The line Two who are Mostly Good allows the reader to dig for meaning. Brooks has encouraged young writers to allow for interpretation of their writing, and this is a perfect example of her own advice. The internal capitalization of Mostly Good is somewhat confusing. In a recording by the author the words are not emphasized. Rather, one can assume that the words are capitalized not for auditory emphasis, but for their important meaning. Brooks seems to be making the statement that no one is completely good, but does not necessarily add a negative connotation. A separation of the eventfulness of the past and the repetition of the present is shown by the lines Two who have lived their day / But keep on putting on their clothes / And putting things away. Twinklings and twinges remind the reader of youthful memories and stars, but also harsh memories. The use of alliteration ties the two opposites together, much as a person has the most vivid memories of the happiest and saddest times. The poem continues on in this fashion where each word is meaningful and the sound contributes to the effect of the poem.

“The Bean Eaters” displays her use of ordinary speech, sound, and effective use of words quite well. But these elements are found in her other poems also. “We Real Cool,” possibly her best known poem also displays these characteristics, as does “Corners on the Curving Sky.” In “We Real Cool” the lines “We real cool. We / Left school,” are excellent examples of how the characters in the poem would speak in real life. “That means that you and I can hold / completely different / Points of view and both be right,” from “Corners on the Curving Sky” makes a definite statement without using florid speech. “We / Lurk late. We / Strike Straight,” in “We Real Cool” are crisp words that impart the almost punchy style of the seven characters’ speech. This use of sound is again seen in the lines “Your sky may burn with light, / While mine, at the same moment, / Spreads beautiful to darkness.” The description of the sky burning with light personifies the blazing of the sun; and the spreading of the darkness creates an even more powerful mental image. A careful inspection of each of these poems also reveals that no words are used that do not contribute to the meaning of the poem. “We Real Cool” acquires a powerful meaning through the employment of only thirty-two words. “Corners on the curving sky also is quite brief, but still very powerful, and it only contains fourteen lines.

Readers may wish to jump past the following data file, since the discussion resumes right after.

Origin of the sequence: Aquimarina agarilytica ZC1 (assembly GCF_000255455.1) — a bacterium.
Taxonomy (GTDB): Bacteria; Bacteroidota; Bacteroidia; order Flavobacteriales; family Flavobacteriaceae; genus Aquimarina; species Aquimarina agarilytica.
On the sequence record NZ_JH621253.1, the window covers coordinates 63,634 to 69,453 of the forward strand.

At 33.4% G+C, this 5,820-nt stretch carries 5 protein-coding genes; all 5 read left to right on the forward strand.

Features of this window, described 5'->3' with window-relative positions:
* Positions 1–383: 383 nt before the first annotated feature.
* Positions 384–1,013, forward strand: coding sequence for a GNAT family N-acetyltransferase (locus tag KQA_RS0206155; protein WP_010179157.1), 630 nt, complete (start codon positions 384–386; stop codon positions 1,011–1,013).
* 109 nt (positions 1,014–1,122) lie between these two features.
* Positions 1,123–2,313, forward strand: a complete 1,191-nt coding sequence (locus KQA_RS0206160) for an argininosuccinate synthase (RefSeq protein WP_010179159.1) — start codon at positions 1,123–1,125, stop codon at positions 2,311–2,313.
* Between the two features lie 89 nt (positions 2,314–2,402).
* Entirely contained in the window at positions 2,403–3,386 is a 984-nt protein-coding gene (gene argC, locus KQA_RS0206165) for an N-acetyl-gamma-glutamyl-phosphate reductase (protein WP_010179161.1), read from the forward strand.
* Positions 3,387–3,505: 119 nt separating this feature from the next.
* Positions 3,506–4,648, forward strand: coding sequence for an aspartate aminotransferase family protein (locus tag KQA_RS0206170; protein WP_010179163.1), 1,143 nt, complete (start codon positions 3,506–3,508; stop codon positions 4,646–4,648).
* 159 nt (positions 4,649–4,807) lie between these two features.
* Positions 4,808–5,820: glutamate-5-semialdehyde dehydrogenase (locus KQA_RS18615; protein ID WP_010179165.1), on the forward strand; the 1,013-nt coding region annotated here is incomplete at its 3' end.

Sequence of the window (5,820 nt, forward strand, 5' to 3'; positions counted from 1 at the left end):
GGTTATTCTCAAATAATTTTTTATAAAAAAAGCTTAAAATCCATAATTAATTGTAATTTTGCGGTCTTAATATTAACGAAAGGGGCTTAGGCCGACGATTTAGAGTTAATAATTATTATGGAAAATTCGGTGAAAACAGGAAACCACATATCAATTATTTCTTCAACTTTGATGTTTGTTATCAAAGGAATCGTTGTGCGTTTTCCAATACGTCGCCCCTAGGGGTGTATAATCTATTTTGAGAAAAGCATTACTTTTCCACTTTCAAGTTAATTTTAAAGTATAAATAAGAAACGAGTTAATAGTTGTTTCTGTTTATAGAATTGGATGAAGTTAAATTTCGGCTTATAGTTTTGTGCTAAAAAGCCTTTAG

It is important to not that the direction of Brooks’s literary career shifted dramatically in the late 1960’s. While attending a black writers’ conference she was struck by the passion of the young poets. Before this happened, she had regarded herself as essentially a universalist, who happened to be black. After the conference, she shifted from writing about her poems about black people and life to writing for the black population.